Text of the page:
Dell has told a Linux-loving Reg reader that he can’t receive a refund on the copy of Windows 7 that shipped with his new Dell netbook because it was bundled with the machine for “free”.
In October, another Reg reader succeeded in gaining a $115 (£70.34) refund from the computer maker after he rejected the licence for Microsoft’s OS and installed Linux instead. Microsoft’s EULA, you see, provides for such a refund.
“By using the software, you accept these terms,” it reads. “If you do not accept them, do not use the software. Instead, return it to the retailer for a refund or credit.”
[via maximumpc.com, originally written by Will Smith]
We’ve become so accustomed to the ease and convenience of iTunes and blink-and-you-miss-’em CD rips that we forget how in the mid-1990s, ripping a CD was a time-consuming process fraught with peril. Shoot, ripping a single disc to a 128Kbps MP3 could take eight hours on a 200MHz Pentium! Fast forward a decade and faster hardware and better software have made CD ripping so mainstream your mom does it.
Before Windows Phone 7 was even an embryo of a concept, Windows Mobile was king: It powered nearly half of smartphones in use, a led the industry in features. Then, in 2007, things started to go wrong. Very, very wrong.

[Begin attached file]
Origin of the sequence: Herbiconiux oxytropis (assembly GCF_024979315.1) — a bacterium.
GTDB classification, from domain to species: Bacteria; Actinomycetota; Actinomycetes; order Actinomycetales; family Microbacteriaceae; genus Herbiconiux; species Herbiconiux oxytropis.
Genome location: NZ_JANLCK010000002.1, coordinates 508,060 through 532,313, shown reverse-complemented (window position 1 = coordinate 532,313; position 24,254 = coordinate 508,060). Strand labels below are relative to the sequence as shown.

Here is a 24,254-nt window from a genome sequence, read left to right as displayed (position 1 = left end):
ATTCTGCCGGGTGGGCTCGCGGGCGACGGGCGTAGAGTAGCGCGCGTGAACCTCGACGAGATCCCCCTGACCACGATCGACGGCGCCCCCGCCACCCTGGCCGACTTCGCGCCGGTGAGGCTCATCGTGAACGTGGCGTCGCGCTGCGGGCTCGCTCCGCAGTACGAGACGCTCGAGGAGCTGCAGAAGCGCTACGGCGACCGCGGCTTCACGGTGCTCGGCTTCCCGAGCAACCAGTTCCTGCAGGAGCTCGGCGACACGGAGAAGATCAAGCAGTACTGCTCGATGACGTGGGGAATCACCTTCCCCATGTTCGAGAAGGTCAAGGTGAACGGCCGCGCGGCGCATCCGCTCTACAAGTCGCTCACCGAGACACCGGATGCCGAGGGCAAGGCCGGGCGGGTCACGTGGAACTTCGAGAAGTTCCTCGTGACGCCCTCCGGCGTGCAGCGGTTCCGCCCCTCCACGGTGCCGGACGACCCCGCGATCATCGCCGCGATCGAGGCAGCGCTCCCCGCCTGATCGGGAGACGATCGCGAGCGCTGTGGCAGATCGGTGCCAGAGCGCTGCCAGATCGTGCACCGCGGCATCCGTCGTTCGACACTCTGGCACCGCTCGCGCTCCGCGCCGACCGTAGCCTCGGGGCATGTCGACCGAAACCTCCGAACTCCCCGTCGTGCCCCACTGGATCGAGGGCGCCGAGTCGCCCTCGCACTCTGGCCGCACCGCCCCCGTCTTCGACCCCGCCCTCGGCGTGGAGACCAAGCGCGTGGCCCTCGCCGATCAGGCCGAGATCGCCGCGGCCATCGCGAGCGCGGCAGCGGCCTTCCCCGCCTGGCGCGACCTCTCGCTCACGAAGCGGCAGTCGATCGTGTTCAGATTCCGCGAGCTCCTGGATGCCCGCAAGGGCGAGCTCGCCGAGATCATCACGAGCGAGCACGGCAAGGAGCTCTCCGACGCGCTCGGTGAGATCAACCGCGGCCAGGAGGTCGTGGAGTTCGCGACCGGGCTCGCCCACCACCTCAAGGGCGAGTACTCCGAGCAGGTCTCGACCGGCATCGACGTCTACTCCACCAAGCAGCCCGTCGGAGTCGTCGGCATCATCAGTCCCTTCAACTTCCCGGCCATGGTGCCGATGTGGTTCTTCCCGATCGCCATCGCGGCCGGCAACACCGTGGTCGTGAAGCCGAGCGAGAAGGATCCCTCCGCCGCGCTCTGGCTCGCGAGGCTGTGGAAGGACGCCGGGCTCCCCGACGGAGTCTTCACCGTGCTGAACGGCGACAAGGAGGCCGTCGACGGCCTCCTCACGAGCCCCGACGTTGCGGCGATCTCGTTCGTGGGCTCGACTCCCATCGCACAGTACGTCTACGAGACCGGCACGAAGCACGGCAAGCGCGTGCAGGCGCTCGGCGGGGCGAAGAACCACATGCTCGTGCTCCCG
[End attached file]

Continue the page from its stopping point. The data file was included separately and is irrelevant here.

Silicon Alley Insider has charted Windows Mobile’s platform share, which is to say the proportion of users who were using it at a given time, over the last four years. For showing decline, figures like these are more telling than sales—they mean that, for years now, people haven’t been buying Windows Mobile phones nearly as fast as they’ve been ditching them.
Look, it’s pretty clear that Windows Mobile 7 will be revealed by Microsoft at Mobile World Congress. We’ve been feeding on a veritable feast of WinMo7 rumors for several months now all pointing to Steve Ballmer’s keynote scheduled for 3PM Barcelona time (9AM in New York). Now Adobe has issued a statement apparently confirming what we’ve already heard: Windows Mobile 7 will not support Flash. Unfortunately, the actual quote carried by Phone Scoop doesn’t mention Windows Phone 7:
NameBench is a program that searches for the fastest DNS in your area. After the program is finished searching and comparing between DNS it will give you the results including the fastest and nearest DNS in your area. After that all you have to do is edit your connection settings to use the fastest DNS available.
NameBench is available for Windows and Mac systems, but most importantly it is Linux compatible.
Prepare your system
Install the following package
sudo apt-get install python-tk
Now you need to download the .tgz file from here